Many registered confused glances when the Indian national team performed a ‘Viking clap’ in front of a jam-packed Kolkata crowd after a draw against Bangladesh. It was hardly an achievement to be proud of. But the man leading the Viking clap knew that it was more than just about the result. Sunil Chhetri, indeed, knows best.
Before India won the Intercontinental Cup in 2018, Chhetri had made an emotional public appeal to the country. In an attempt to unite the nation for a sport other than cricket, he posted a video on social media that went viral.
In the video, he said: “To all of you, who support big European clubs and support ‘your’ European club with so much passion and sometimes you feel that ‘The level is not same and why waste your time?’ Agreed. The level is not the same, not even close but with our desire and determination, we will make sure and try our best to make your time worth.”
“To all of you, who have lost hope and do not have any hope in Indian football, I request you to come and watch us in the stadiums. It is not fun to criticise or abuse on the internet. Come to the stadium, do it on our face, scream at us, shout at us, abuse us and who knows, one day we might change you guys. You might start cheering for us.”
This sent shivers down the spines of many. When India did win the tournament some days later, the Viking clap followed. Led by Chhetri himself, it was a symbol moment. It was a sign of how this man from the streets of Secunderabad was trying to take Indian football into a new era- an era that promised to be better.
About a year and some months on, the draw against Bangladesh wasn’t a huge achievement. It wasn’t exactly what fans would call ‘progress’. But the Viking Clap that Chhetri lead said a lot about the spirit and fight. It was a sign that the show isn’t over yet.
For someone like Chhetri, it is far from. Not because of the love he has already expressed to bring Indian football out of tough times. But because of his own achievements.
Chhetri is currently world football’s second-highest international goalscorer among active players. As things stand, the 35-year-old has scored 72 goals for the country- only behind Cristiano Ronaldo but ahead of Lionel Messi and Wayne Rooney.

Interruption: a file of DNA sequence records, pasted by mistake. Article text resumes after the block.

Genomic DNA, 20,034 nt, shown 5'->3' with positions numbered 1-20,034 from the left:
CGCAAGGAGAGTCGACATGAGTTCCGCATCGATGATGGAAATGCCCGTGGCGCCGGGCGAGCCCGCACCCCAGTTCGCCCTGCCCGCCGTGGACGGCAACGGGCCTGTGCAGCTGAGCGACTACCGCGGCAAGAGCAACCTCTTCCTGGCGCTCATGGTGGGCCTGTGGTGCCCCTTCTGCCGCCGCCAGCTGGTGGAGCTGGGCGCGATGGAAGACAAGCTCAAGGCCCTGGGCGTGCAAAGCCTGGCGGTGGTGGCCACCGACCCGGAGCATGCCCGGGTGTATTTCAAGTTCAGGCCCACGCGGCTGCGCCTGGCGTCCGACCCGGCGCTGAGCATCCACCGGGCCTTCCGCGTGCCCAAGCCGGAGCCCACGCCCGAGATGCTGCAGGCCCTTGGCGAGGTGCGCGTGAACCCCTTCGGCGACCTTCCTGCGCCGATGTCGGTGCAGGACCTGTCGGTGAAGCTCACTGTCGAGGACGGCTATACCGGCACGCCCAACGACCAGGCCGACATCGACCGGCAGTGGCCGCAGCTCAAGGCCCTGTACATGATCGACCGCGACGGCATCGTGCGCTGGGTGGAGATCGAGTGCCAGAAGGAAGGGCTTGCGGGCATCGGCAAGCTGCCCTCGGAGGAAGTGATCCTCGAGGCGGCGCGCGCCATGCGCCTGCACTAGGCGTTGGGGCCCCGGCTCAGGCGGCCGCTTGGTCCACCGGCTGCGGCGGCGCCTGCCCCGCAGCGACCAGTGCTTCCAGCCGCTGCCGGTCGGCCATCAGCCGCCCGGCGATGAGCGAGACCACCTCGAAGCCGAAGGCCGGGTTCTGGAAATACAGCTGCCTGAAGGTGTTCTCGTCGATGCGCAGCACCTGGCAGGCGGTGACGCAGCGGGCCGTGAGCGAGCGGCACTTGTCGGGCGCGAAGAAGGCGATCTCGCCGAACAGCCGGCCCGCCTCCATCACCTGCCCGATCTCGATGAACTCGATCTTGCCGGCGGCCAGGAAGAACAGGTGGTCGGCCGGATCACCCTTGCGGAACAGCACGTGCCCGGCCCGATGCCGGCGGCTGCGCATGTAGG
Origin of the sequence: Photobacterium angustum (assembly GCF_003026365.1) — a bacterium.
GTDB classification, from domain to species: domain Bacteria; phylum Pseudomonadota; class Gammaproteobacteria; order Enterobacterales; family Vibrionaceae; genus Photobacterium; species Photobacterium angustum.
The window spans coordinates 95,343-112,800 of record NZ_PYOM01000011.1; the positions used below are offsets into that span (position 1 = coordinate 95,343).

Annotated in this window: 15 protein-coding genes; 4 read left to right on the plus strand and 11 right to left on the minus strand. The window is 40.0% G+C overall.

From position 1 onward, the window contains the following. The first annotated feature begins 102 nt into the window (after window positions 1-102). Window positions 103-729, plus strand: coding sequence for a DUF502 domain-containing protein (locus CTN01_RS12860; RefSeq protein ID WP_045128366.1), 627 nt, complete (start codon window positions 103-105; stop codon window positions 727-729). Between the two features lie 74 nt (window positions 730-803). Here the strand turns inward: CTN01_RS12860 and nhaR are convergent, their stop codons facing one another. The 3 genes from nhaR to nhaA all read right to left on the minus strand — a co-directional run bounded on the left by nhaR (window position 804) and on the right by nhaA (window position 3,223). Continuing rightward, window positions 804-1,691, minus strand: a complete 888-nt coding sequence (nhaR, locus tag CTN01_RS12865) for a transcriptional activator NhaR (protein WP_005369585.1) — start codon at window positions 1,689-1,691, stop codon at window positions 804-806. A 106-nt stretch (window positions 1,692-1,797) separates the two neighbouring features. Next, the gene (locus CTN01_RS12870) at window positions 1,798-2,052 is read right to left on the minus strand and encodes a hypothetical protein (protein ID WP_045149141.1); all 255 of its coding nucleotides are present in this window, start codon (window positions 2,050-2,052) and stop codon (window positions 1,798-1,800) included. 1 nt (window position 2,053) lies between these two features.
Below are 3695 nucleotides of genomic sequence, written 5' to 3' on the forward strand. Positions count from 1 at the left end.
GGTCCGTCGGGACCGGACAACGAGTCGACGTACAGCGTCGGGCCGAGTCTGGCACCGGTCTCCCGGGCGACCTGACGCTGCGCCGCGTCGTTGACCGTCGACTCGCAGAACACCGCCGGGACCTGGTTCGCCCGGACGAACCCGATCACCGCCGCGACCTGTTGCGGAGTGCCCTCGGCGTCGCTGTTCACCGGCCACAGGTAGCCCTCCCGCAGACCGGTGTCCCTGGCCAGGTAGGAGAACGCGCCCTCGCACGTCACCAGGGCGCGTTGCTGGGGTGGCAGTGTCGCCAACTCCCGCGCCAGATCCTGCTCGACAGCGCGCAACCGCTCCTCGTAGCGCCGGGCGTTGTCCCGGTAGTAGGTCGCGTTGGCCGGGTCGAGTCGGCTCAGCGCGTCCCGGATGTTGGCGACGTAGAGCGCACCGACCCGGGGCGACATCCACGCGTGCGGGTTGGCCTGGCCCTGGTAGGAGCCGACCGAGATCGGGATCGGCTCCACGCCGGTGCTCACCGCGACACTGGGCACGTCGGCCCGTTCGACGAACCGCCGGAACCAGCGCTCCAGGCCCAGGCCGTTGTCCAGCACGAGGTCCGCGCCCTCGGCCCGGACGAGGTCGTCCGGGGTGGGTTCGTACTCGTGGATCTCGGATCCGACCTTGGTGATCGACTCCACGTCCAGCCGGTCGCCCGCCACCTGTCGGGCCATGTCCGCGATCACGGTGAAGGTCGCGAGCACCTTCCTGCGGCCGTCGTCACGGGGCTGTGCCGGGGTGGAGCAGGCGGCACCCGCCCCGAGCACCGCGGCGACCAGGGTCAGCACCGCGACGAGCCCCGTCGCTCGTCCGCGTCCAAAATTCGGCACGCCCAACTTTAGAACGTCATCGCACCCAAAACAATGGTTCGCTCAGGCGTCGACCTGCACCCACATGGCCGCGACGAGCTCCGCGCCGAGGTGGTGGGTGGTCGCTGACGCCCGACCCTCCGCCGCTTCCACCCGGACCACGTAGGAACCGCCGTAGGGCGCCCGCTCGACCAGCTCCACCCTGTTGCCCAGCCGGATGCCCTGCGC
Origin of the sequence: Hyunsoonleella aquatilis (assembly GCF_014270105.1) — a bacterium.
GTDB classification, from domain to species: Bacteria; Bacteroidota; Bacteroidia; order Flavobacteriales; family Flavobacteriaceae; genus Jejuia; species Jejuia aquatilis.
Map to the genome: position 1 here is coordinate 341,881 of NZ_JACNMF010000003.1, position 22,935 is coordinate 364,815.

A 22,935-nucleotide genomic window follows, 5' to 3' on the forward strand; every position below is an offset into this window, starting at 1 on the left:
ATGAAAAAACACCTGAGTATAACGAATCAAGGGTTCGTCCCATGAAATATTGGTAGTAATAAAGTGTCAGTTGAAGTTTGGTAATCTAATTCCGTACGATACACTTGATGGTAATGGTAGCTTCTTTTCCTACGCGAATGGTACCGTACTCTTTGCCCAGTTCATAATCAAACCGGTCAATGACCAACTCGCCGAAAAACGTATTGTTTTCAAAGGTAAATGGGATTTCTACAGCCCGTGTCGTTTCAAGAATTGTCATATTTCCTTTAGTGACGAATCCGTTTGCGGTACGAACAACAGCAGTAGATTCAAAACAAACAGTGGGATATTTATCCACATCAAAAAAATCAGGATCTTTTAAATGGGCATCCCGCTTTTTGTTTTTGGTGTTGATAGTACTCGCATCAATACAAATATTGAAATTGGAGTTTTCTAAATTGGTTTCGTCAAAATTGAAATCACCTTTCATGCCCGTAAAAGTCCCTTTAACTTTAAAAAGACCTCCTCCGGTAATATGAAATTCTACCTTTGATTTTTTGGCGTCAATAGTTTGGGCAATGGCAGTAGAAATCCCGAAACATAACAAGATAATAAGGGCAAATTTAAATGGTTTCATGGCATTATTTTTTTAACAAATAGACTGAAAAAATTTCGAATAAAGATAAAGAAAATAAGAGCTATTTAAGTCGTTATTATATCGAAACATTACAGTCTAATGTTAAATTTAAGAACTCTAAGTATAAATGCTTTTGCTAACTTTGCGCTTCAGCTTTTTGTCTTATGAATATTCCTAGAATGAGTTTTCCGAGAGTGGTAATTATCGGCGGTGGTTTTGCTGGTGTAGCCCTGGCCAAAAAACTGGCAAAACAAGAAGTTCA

In his 17-year-old professional career, Chhetri has bagged the I-League trophy as many as four times and won the new Indian Super League recently with Bengaluru FC earlier this year. He has helped the Indian national team win the Nehru Cup three times, leading them to the SAFF Championship title twice.
One pertinent question about the striker has always been about his time abroad. While the answer isn’t promising, but Chhetri has played for Sporting Lisbon B and shared a dressing room with Tottenham Hotspur star Eric Dier. Reports back in 2008 had linked Chhetri with a move to Leeds United, but nothing concrete came of it.
In 2009, Celtic were keen on Chhetri. They had sent scouts to watch him but the Scottish side never came back. The same year, Indian newspaper Hindustan Times had said that Chhetri had signed a three-year deal with Queens Park Rangers, but the move fell through due to work permit issues.
If not for stringent rules, Chhetri could well have played for a prominent European club. But as things stand, he continues to be a role model for Indian kids who want to become footballers in the future. The way he has united the nation could prove to be vital in the next few years. The impact will be felt decades after Chhetri retires.